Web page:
How To Use A Survival Blanket?
In a survival situation
Getting warm should always be the first priority in any type of situation, survival or adventure. This is why the survival blanket is essential equipment .
The most useful benefits with a survival blanket are:
- Takes up very little space
- Doesn't cost very much
Here are some ways to use a survival blanket in an emergency:
The main purpose of an emergency blanket is to help you or someone else stay warm . It's especially useful in a survival kit if someone is in shock.
Wrap the blanket around the person , tucking it in at the sides and under the feet to keep body heat in and the cold out. Cover the person's head with a hat or scarf to prevent further heat loss.
In the blink of an eye, you can use your survival blanket as a tent , tarp or lean-to. The material is waterproof to protect you from rain or snow.
If you're in a cold climate, take advantage of the shiny side of the blanket to reflect the heat of a campfire back to you. The metal surface will bounce the heat from the fire back to you and keep you warm.
In addition to using a survival blanket as a blanket, you can also use it to insulate your space . For example, let's say you are trapped in your car during a winter blizzard. Cover the car windows with the survival blanket (shiny side inside). This will help reflect your body heat back into the car to keep it cool .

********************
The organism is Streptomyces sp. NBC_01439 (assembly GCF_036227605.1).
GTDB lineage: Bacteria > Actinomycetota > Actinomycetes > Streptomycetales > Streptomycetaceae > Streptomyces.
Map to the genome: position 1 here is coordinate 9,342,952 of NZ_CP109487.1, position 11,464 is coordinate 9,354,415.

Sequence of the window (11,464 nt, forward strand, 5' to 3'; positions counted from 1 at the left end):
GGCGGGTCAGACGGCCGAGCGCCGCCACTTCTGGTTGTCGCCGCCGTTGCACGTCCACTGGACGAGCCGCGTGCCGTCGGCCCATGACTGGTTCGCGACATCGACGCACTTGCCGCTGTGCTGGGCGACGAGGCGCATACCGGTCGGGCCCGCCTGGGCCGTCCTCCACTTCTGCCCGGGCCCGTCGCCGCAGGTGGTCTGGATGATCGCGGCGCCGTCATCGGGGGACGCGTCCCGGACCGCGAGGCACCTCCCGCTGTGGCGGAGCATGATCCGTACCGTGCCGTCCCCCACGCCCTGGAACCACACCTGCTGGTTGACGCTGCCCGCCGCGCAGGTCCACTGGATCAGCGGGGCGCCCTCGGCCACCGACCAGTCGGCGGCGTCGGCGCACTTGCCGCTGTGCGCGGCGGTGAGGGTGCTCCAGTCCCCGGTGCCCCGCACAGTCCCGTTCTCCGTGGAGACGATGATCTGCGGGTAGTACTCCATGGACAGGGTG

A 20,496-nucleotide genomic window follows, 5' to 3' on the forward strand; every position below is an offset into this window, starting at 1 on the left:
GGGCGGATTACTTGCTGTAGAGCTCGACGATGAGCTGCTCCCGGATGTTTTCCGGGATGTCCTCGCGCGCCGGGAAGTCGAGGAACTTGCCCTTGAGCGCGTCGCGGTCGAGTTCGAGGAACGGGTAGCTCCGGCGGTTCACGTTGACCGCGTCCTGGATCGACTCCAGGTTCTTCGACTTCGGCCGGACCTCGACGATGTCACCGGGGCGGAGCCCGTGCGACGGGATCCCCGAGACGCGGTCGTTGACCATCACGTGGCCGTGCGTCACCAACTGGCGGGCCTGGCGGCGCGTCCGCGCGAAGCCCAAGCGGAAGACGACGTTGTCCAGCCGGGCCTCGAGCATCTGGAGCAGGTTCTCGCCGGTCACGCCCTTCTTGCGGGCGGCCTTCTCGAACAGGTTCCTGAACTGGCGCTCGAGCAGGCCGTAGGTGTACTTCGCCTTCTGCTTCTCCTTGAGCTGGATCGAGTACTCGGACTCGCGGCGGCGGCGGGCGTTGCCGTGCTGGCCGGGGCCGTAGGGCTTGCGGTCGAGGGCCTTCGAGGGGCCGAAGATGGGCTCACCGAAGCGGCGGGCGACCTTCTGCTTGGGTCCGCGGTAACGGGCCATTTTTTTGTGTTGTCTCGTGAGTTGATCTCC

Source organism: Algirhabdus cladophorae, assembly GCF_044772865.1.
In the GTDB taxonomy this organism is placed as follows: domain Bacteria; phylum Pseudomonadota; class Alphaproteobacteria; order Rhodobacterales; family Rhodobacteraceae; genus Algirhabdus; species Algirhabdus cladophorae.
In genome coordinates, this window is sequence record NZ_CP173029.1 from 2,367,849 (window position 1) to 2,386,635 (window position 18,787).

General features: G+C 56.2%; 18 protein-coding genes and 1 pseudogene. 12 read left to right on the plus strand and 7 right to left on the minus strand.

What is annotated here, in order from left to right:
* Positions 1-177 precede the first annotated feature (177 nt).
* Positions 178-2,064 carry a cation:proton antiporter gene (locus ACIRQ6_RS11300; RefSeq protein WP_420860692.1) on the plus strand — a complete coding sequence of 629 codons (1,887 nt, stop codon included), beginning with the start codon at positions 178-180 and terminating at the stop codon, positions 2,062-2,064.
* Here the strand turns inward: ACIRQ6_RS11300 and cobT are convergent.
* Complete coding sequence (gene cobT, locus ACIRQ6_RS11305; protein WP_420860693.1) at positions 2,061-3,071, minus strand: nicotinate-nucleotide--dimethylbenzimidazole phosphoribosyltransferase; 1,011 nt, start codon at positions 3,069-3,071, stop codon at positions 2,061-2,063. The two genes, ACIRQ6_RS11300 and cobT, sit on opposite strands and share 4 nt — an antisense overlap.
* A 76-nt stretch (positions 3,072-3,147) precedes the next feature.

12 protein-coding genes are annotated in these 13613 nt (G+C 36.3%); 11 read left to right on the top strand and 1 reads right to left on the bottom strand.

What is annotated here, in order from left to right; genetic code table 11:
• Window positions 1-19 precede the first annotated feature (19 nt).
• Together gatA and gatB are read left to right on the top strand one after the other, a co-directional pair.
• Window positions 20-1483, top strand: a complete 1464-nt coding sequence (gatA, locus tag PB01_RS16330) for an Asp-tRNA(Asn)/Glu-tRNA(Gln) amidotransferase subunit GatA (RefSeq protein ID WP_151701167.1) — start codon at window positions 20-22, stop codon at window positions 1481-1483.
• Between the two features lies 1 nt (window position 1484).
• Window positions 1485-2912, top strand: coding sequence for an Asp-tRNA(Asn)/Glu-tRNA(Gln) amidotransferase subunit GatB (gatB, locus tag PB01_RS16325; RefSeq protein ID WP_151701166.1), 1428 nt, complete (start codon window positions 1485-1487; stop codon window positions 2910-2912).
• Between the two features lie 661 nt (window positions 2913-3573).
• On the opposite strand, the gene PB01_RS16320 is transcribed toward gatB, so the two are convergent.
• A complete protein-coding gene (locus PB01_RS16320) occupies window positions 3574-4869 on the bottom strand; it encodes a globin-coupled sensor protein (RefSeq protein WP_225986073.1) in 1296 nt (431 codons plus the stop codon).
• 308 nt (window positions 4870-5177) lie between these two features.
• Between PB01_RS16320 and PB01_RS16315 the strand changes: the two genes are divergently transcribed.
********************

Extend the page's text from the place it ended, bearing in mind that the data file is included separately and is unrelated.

Just as the survival blanket reflects heat back to you, it can also reflect heat outward . If you are in a tent and the sun is beating down, simply place the shiny blanket upside down on top of the tent to reflect the heat.
Have you ever seen shiny sun visors on car windows during summer? It's the same system: the metal surface of the sun visor reflects the sun's heat out of the car.
The surface of the blanket is so shiny that it makes a good distress signal. The reflective surface makes it more easily visible from the sky . Some survival blankets even come with the letters "SOS" printed directly on the blanket itself.
With a little creativity, you can probably find even more ways to use your survival blanket.
Which way should you put your survival blanket?
A survival blanket often has two meanings. Indeed, there is a silver side and a golden side.
The shiny silver face
The silver side makes it possible to reflect infrared rays (heat).
Turned towards yourself , it will allow the conservation of heat . While turning outwards , it allows heat to be reflected and, for example , protection from sunstroke .
The golden side (or matte silver or orange)
This is the insulating face, made of Mylar , it makes the cover effective. As for its meaning, it just depends on the shiny silver face.
How it works?
Have you ever seen the finish line of a marathon? Have you wondered why, when runners cross the line, they wrap themselves in what look like thin tinfoil blankets? In fact, these blankets help athletes regulate their body temperature . This indeed tends to drop considerably once they stop running.